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High Tide in Tucson: Essays from Now or Never (original 1995; edition 1996)
High Tide in Tucson by Barbara Kingsolver (1995)
References to this work on external resources.
Wikipedia in English
Amazon.com Product Description (ISBN 0060927569, Paperback)"There is no one quite like Barbara Kingsolver in contemporary literature," raves the Washington Post Book World, and it is right. She has been nominated three times for the ABBY award, and her critically acclaimed writings consistently enjoy spectacular commercial success as they entertain and touch her legions of loyal fans.
In High Tide in Tucson, she returnsto her familiar themes of family, community, the common good and the natural world. The title essay considers Buster, a hermit crab that accidentally stows away on Kingsolver's return trip from the Bahamas to her desert home, and turns out to have manic-depressive tendencies. Buster is running around for all he's worth -- one can only presume it's high tide in Tucson. Kingsolver brings a moral vision and refreshing sense of humor to subjects ranging from modern motherhood to the history of private property to the suspended citizenship of human beings in the Animal Kingdom.
Beautifully packaged, with original illustrations by well-known illustrator Paul Mirocha, these wise lessons on the urgent business of being alive make it a perfect gift for Kingsolver's many fans.
(retrieved from Amazon Thu, 12 Mar 2015 18:13:05 -0400)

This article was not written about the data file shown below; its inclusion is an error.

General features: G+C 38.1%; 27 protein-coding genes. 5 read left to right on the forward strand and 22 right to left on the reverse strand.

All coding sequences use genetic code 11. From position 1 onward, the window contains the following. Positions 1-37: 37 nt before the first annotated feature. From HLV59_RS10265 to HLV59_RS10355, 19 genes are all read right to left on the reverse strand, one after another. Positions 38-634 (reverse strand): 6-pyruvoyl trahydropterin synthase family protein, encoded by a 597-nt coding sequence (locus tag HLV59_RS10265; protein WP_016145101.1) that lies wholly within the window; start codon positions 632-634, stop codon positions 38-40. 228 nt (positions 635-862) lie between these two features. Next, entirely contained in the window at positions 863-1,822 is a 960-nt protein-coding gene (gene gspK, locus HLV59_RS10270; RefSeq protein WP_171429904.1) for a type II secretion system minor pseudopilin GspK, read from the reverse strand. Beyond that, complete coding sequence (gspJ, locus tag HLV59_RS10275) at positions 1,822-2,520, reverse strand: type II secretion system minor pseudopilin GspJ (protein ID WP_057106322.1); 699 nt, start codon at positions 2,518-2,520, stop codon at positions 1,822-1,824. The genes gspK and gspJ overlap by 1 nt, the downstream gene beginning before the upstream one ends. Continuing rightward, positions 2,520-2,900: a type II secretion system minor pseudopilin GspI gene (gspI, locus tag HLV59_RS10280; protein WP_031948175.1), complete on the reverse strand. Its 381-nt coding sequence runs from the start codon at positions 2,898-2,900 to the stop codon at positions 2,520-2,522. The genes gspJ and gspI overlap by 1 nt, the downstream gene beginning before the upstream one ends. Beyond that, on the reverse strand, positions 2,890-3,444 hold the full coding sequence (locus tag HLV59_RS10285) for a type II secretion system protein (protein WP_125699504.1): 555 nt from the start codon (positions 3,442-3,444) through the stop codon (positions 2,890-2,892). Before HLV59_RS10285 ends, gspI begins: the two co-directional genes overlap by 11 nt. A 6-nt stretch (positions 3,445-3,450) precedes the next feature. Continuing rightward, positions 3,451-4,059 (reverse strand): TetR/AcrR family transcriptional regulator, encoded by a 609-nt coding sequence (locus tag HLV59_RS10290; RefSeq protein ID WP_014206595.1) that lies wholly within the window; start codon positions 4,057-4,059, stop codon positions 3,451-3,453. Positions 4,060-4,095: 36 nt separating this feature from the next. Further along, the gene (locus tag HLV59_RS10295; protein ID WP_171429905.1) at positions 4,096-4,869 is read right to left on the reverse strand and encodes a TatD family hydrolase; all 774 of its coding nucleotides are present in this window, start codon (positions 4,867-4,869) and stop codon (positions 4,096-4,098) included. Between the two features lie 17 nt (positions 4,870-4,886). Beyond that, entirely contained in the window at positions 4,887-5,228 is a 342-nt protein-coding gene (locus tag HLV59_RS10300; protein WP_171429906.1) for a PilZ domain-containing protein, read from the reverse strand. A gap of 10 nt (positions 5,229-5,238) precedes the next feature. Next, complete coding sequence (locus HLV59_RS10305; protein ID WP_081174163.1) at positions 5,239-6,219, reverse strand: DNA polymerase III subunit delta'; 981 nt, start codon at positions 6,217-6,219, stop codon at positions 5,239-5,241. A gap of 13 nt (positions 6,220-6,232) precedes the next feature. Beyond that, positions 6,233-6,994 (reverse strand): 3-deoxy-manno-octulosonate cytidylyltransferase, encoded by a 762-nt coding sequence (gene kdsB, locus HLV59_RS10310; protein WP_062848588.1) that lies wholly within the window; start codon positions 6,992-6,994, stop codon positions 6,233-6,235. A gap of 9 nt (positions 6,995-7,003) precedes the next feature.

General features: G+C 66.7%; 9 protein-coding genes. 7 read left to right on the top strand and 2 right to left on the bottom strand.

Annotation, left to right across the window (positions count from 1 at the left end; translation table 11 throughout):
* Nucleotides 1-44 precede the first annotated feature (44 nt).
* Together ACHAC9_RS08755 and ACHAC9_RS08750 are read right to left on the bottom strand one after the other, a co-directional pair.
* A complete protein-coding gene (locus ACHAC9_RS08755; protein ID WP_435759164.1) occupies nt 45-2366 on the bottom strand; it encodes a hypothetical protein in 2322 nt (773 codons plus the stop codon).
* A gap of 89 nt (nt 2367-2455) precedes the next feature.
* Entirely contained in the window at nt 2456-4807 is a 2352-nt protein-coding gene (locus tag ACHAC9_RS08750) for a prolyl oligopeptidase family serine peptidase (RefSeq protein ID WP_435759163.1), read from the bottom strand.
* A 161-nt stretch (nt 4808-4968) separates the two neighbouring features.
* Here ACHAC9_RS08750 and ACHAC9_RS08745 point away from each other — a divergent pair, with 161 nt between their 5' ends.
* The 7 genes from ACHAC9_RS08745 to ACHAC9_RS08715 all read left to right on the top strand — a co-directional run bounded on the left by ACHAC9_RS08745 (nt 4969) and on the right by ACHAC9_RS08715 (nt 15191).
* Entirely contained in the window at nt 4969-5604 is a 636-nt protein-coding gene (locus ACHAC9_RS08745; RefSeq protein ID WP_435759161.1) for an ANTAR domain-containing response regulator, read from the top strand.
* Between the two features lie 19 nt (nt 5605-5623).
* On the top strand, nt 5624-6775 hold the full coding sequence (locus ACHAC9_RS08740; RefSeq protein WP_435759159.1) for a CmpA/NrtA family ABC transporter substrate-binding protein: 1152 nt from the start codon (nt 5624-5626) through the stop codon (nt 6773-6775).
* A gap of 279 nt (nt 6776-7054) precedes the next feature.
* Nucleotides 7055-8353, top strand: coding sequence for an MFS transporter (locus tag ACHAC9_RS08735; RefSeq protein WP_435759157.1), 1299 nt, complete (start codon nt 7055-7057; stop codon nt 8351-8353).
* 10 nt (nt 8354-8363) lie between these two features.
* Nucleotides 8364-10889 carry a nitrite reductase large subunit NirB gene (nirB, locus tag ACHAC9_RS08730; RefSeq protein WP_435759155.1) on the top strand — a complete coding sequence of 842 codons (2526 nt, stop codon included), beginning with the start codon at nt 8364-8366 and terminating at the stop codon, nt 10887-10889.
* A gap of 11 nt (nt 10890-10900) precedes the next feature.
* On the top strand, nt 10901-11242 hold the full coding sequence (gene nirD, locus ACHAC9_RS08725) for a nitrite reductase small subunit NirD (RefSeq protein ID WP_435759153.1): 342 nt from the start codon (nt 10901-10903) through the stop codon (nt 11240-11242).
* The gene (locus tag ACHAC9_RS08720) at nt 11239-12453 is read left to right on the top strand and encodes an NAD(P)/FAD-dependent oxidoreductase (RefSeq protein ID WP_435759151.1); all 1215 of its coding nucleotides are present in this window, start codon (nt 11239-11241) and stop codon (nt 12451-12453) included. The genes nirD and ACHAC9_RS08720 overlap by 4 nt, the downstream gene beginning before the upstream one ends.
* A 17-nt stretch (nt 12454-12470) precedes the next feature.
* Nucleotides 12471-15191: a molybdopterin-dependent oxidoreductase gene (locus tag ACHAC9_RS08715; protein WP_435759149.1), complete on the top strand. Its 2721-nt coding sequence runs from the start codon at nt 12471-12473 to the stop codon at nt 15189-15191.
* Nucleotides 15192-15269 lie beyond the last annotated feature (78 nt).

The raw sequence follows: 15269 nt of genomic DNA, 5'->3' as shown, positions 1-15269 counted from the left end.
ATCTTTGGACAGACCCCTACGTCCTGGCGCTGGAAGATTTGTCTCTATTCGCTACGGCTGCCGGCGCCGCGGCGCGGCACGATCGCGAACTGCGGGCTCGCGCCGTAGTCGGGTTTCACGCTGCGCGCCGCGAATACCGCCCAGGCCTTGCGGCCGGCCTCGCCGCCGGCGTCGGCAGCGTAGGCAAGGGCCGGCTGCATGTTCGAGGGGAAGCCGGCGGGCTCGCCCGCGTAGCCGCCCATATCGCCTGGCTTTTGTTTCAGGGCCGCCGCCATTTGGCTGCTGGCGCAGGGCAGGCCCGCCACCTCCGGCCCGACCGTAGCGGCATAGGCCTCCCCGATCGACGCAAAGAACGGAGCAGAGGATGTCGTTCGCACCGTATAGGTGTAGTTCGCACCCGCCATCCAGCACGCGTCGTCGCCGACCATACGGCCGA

Barbara Kingsolver has entertained and touched the lives of legions of readers with her critically acclaimed and bestselling novels The Bean Trees, Animal Dreams, and Pigs in Heaven. In these twenty-five newly conceived essays, she returns once again to her favored literary terrain to explore the themes of family, community, and the natural world. With the eyes of a scientist and the vision of a poet, Barbara Kingsolver writes about notions as diverse as modern motherhood, the history of private property, and the suspended citizenship of humans in the animal kingdom. Kingsolver's canny pursuit of meaning from an inscrutable world compels us to find instructions for life in surprising places: a museum of atomic bomb relics, a West African voodoo love charm, an iconographic family of paper dolls, the ethics of a wild pig who persistently invades a garden, a battle of wills with a two-year-old, or a troop of oysters who observe high tide in the middle of Illinois.
(summary from another edition)
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